Richard Nixon’s 1972 decision to normalize relations with the Peoples’ Republic of China changed the global political balance in deep and lasting ways. While today’s U.S.-China relationship—a direct result of that groundbreaking trip—is in a place few could have imagined in 1972, it faces many difficult challenges in the coming years. As the two powers move forward and stakes grow larger, it will become even more important to manage the relationship in a pragmatic and sensible manner—one the historical record suggests cannot be taken for granted.

From his beginnings as Nixon’s interpreter on the president's first trip to China, throughout his 30-year career in the foreign service, and in subsequent decades, Chas W. Freeman, Jr. has been deeply involved in the U.S.-China relationship. One of the most informed observers of China, Freeman discussed his experiences and his recently released book Interesting Times: China, America, and the Shifting Balance of Prestige. Carnegie’s Michael Swaine moderated.

China in Transition

  • Growth in Influence: It is difficult to overstate the speed or scope of changes in China and in China’s foreign relations over the past forty-odd years, Freeman said. The basis for China’s dramatic expansion in global influence has been its remarkable economic growth; however, China’s unique economic system is not well understood either in China or abroad, Freeman argued, nor is it transferrable to other countries. “Cadre capitalism” makes China’s state-owned enterprises formidably competitive, but also relies upon and promotes cronyism, he added.
  • Demographic Effects: China has a rising middle class of enormous proportions, a group that craves predictability and certainty and will increase pressure on the government to improve rule of law, Freeman said. He disagreed with the prevailing view that China will suffer terribly from growing old before it grows rich. In contrast to the United States, he said that China has designed a sustainable social security system that precludes unfunded liabilities, while advances in robotics promise to allow employers increasingly to replace an aging labor force with machines.
  • A New Development Model: China’s development model, launched in 1978, will need to adapt to changing circumstances, Freeman argued. New leaders will attempt to shift to a consumption-driven economy, tackle IPR and innovation issues, and implement economic, legal, and political reforms. Freeman described a sense of genuine urgency among the Chinese leadership, who understand that the party faces potential legitimacy challenges if they do not solve these problems.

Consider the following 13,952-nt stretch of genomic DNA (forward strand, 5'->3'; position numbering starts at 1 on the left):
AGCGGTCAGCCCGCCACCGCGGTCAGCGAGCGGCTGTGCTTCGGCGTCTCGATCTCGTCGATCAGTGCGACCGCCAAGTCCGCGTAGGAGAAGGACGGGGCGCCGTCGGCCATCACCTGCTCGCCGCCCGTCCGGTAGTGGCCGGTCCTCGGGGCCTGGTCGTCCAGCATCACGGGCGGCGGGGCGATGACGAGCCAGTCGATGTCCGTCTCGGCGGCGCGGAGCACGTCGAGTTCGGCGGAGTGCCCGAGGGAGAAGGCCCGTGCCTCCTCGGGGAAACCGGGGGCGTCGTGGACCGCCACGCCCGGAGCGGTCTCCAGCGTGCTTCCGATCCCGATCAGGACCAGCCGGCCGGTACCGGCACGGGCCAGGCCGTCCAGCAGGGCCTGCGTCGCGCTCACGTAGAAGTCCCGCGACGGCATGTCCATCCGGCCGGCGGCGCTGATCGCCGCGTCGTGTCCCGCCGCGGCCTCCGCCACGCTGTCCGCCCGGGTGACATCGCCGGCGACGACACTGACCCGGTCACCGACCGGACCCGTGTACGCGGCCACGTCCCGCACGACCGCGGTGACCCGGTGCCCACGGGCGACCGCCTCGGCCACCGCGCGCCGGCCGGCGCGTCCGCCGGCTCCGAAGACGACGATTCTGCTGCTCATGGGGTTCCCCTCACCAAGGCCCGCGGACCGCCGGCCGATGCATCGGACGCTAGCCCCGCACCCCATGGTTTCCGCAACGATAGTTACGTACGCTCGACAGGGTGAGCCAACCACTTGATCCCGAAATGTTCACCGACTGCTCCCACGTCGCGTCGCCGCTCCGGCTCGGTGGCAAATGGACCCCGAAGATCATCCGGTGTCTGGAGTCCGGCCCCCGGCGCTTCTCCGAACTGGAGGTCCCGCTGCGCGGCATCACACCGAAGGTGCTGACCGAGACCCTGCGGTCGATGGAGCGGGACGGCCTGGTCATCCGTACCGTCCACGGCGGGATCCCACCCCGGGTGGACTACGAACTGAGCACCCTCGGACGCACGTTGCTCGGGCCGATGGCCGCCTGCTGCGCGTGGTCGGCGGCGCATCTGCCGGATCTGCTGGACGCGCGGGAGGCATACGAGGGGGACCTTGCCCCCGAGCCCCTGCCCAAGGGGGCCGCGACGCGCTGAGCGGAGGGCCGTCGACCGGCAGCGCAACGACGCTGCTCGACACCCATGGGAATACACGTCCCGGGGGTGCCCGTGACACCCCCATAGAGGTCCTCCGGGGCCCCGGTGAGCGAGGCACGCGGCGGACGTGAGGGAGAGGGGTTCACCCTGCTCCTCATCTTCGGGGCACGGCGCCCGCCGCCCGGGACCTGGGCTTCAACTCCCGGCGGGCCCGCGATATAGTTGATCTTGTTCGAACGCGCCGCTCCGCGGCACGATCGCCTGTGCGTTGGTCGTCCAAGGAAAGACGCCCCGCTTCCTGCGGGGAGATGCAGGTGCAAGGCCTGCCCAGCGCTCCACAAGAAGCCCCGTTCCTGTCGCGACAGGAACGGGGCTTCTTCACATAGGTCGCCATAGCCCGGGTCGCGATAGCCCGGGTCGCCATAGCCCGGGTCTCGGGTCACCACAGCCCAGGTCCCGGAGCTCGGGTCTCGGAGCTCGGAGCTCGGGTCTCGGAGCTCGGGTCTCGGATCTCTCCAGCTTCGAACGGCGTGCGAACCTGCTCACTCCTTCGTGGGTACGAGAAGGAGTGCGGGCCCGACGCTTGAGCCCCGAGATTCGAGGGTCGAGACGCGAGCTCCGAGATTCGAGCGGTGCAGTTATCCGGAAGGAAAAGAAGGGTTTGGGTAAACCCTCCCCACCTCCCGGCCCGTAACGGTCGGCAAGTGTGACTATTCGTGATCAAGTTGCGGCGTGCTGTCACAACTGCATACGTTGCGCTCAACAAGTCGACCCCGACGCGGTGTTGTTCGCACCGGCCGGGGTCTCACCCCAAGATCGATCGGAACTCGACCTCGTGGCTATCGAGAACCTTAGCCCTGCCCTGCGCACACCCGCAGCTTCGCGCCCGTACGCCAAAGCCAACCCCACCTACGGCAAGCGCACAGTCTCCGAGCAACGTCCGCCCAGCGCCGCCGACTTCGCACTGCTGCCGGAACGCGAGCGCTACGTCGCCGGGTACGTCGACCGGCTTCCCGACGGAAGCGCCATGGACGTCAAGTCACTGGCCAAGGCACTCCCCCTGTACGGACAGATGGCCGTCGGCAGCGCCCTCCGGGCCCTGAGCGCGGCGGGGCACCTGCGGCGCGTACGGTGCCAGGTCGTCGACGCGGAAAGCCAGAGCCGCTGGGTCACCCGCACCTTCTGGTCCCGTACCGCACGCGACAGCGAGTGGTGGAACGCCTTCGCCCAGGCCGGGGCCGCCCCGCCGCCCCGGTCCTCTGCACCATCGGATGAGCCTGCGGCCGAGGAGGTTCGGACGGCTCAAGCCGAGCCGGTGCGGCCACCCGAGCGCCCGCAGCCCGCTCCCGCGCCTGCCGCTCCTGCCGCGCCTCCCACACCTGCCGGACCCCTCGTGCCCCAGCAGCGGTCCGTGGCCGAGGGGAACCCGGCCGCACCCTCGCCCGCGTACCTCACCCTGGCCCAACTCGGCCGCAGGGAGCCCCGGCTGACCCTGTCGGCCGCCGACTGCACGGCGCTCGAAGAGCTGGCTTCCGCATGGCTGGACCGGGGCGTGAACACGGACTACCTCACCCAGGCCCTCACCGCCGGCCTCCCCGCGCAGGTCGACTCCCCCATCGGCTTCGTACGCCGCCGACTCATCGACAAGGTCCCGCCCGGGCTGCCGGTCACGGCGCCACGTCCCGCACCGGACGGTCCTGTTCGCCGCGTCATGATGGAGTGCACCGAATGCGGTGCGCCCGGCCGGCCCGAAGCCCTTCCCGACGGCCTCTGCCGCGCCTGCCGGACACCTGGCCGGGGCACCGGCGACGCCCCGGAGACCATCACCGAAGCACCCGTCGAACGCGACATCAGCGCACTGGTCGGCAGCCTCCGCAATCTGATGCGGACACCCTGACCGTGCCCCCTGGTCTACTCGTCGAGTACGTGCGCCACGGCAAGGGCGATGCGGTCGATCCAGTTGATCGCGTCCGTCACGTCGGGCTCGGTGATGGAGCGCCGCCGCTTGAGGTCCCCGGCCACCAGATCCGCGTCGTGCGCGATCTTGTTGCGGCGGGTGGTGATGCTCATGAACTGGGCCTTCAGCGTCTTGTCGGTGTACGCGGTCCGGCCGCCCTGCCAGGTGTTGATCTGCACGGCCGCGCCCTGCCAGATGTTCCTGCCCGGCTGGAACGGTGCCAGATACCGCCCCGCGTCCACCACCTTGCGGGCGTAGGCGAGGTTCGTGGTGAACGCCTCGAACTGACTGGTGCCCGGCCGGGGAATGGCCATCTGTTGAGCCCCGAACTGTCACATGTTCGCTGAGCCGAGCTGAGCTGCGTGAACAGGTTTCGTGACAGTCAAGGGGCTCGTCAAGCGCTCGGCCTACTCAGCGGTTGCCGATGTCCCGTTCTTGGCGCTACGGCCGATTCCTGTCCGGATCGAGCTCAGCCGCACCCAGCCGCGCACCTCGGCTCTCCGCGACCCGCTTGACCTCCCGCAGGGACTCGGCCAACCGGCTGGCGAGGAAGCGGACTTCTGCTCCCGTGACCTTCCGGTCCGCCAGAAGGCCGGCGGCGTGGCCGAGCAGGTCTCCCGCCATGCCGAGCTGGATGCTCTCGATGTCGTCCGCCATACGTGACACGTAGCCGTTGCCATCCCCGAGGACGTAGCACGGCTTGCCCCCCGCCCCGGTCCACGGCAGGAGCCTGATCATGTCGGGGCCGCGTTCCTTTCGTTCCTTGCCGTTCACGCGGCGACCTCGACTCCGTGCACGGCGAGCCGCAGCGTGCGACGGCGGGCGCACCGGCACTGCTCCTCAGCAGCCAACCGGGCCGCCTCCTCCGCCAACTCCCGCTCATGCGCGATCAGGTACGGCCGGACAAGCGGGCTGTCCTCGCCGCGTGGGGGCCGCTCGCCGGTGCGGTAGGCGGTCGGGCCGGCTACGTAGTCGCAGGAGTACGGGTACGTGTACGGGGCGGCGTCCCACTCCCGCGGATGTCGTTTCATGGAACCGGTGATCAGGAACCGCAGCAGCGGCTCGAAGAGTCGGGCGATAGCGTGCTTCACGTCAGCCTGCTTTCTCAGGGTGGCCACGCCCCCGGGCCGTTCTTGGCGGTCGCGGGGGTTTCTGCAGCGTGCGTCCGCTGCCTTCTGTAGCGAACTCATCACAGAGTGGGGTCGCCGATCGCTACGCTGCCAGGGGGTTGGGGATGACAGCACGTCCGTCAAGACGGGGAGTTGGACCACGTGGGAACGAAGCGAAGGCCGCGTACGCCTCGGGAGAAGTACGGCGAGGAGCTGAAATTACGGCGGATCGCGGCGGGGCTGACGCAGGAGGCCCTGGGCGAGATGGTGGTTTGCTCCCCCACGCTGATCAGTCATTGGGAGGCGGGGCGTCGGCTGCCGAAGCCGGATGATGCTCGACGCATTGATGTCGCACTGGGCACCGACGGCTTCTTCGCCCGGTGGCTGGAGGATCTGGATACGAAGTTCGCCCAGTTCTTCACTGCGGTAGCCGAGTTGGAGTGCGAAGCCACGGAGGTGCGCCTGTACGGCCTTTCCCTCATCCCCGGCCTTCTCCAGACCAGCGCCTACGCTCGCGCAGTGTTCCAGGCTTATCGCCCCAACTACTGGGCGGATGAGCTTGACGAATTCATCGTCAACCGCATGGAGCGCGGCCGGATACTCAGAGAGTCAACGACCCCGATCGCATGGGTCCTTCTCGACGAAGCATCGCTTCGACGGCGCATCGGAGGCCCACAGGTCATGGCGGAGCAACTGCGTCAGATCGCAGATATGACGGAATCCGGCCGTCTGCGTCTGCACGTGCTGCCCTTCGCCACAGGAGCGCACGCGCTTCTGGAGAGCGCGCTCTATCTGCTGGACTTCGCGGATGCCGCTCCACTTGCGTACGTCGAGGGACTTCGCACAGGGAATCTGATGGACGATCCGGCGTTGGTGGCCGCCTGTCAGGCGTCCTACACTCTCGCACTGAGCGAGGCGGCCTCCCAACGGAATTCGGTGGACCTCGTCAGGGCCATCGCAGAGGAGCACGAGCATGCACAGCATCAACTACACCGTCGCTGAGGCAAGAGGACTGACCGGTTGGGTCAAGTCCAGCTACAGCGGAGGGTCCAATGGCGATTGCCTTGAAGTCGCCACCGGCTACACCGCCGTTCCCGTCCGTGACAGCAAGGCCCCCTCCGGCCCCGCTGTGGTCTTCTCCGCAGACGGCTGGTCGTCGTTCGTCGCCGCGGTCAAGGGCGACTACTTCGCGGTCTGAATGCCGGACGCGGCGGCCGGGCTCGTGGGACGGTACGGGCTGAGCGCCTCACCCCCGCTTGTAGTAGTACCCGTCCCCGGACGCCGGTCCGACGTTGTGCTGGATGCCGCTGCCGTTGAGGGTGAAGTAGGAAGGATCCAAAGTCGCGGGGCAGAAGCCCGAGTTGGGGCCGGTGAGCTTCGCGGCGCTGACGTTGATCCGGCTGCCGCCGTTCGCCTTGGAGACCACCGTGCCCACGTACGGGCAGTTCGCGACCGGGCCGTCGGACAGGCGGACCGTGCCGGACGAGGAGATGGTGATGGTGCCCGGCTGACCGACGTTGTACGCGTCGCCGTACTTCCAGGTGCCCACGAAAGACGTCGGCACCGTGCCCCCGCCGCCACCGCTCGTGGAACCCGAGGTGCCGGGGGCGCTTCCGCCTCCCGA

International Governance

  • New World Order?: China’s enthusiastic participation in Western-created global governance structures like the United Nations should be seen as a great achievement of U.S. diplomacy, Freeman said. The question of creating a “new global order” is an interesting point of tension in U.S.-China relations, he continued, because it is actually the United States and not China that wishes to act outside existing rules and institutions.
  • Towards Multipolarity: U.S. domestic problems, including fiscal, strategic, and leadership deficits, could continue to constrain its ability to craft global strategy, Freeman said. A new BRICS proposal for parallel set of institutions is an expression of the perception that old institutions are not responsive to the needs of a global order that is shifting toward devolution of authority and multipolarity, Freeman added. 

The State of U.S.-China Relations

  • Role of Misperceptions: A key theme of Interesting Times, Swaine said, is the role that misperceptions play in shaping U.S.-China relations. The American view is that a great power will seek to obtain military supremacy, but China does not necessarily share this set of priorities. The book argues that China is not interested pursuing military dominance in Asia or beyond it, but that imprudent U.S. policy could push it into taking a more aggressive stance.
  • Rebalancing to Asia: Overall, the U.S. rebalancing initiative reflects a sound strategic judgment that Asia requires greater strategic attention from the United States, Freeman said, but it cannot succeed if it overlooks the new realities brought about by China's rise, the greater capabilities of its Asian neighbors, and the interdependence of their economies. Washington can provide reassurance and facilitate mutual accommodation between China and these neighbors, he continued, but it should not attempt to impede the crafting of new and more stable relations between its Asian allies and partners and China or compel them to choose between it and Beijing.  The United States should avoid overextending itself or becoming entangled in territorial disputes that are unrelated to its national interests, he concluded.
  • Resolvable Problems: Freeman said that Taiwan and disputed island territories are potential flashpoints for conflict between China and the United States, but added that he was optimistic that the parties to these disputes could find mutually agreeable solutions. However, Freeman said, resolving bilateral disputes will require more sustained attention and high-level statecraft than either country is currently pursuing.